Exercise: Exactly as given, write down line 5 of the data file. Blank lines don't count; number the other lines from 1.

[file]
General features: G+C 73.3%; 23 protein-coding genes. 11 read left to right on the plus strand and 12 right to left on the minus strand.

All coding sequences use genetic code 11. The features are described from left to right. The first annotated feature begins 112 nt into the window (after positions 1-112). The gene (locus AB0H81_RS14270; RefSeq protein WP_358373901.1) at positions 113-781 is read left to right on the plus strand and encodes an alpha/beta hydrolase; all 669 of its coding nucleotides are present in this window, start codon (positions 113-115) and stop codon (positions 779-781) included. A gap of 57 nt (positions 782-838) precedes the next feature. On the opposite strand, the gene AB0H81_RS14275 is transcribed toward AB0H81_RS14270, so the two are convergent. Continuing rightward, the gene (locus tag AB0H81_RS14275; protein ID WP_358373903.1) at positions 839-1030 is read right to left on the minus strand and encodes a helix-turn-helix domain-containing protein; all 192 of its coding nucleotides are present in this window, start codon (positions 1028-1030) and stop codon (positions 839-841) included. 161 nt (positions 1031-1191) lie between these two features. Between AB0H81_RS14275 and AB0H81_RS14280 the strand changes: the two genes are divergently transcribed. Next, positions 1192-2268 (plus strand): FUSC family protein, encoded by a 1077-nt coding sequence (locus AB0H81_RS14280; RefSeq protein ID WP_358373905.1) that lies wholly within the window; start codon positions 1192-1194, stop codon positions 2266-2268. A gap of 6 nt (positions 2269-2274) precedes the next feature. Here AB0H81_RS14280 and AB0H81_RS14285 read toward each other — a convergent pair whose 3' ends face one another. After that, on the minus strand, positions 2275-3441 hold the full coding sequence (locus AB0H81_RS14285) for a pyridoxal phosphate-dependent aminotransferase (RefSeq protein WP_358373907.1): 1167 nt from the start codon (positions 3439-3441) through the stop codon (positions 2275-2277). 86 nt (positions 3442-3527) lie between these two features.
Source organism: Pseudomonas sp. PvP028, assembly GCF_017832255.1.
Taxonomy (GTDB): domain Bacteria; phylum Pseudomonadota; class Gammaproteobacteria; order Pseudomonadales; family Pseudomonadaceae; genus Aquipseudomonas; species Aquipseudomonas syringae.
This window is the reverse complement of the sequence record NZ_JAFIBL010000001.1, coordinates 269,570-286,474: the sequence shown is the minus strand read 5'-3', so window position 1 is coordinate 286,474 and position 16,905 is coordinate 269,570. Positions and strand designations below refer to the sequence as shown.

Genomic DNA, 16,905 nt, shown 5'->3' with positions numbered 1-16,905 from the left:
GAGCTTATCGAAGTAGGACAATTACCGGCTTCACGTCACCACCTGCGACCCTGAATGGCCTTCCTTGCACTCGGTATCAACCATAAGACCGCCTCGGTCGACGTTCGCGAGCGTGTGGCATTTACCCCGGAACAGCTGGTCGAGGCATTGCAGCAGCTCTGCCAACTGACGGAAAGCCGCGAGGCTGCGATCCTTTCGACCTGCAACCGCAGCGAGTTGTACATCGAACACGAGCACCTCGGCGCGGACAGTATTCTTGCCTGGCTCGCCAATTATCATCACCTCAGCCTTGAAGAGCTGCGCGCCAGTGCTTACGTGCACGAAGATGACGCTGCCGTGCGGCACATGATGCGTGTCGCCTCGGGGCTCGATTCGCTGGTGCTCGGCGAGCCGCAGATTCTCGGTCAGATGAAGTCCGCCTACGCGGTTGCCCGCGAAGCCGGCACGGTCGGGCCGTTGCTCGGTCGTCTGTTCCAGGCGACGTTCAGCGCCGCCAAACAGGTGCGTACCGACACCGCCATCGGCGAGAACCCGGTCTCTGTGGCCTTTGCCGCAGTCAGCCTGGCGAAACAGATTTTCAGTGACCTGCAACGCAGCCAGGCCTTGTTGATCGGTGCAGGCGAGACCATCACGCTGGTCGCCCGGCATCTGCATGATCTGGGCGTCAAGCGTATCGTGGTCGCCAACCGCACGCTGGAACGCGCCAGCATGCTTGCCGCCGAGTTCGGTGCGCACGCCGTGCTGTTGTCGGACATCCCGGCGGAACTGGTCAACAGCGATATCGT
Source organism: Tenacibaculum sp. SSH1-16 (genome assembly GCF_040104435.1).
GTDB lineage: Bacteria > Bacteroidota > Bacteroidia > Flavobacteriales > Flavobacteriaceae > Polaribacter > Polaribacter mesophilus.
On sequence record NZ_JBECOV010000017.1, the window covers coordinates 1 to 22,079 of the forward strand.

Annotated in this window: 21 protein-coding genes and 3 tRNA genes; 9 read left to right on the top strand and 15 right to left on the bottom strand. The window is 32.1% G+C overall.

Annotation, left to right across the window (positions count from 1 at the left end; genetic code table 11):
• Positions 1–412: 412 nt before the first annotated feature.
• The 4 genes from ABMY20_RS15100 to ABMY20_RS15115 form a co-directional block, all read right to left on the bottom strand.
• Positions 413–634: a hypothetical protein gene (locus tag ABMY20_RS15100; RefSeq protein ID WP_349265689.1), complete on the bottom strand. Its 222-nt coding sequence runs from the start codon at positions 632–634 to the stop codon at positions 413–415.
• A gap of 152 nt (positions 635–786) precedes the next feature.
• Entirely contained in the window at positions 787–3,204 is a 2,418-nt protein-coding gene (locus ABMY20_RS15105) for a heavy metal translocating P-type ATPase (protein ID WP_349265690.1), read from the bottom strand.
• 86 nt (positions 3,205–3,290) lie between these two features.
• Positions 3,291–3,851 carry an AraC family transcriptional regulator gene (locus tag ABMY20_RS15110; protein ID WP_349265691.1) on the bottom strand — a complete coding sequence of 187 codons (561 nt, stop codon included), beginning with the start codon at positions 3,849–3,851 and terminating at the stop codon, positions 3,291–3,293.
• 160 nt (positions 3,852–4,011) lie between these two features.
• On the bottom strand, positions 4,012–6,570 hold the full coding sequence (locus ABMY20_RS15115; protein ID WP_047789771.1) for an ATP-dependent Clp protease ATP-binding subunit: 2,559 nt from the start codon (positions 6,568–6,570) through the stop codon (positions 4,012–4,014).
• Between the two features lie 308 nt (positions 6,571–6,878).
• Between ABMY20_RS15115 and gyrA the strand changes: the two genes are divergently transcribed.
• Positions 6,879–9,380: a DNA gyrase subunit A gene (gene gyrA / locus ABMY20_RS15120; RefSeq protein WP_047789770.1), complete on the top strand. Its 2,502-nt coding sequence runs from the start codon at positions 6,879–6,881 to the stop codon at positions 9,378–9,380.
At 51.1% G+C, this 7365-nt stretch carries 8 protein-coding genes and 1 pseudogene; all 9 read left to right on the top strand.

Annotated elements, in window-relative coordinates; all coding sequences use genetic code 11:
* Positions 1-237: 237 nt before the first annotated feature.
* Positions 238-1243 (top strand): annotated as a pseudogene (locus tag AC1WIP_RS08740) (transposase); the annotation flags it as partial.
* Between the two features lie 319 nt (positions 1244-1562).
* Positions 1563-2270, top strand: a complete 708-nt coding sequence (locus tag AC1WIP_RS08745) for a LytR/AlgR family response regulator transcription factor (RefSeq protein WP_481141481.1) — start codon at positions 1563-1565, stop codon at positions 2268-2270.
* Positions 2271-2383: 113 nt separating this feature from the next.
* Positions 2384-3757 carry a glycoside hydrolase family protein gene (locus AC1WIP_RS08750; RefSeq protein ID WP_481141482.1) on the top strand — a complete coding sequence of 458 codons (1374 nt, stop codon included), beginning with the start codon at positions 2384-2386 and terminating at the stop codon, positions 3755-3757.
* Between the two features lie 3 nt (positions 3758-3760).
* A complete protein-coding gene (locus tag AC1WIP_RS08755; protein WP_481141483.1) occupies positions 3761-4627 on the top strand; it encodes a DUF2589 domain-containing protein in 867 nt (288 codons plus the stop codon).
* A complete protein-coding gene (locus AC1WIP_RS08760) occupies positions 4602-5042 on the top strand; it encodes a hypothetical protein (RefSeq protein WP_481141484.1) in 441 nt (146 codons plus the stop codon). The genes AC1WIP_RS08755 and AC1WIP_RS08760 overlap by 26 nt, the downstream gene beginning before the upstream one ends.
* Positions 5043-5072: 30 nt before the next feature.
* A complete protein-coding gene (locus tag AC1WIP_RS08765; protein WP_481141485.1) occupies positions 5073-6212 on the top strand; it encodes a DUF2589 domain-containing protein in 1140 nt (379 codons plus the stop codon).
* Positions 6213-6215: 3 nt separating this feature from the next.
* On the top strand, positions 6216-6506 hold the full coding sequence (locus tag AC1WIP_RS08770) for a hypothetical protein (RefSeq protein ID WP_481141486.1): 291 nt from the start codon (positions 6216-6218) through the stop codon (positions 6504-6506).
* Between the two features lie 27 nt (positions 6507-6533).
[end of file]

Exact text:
This window is the reverse complement of the sequence record NZ_JAFIBL010000001.1, coordinates 269,570-286,474: the sequence shown is the minus strand read 5'-3', so window position 1 is coordinate 286,474 and position 16,905 is coordinate 269,570. Positions and strand designations below refer to the sequence as shown.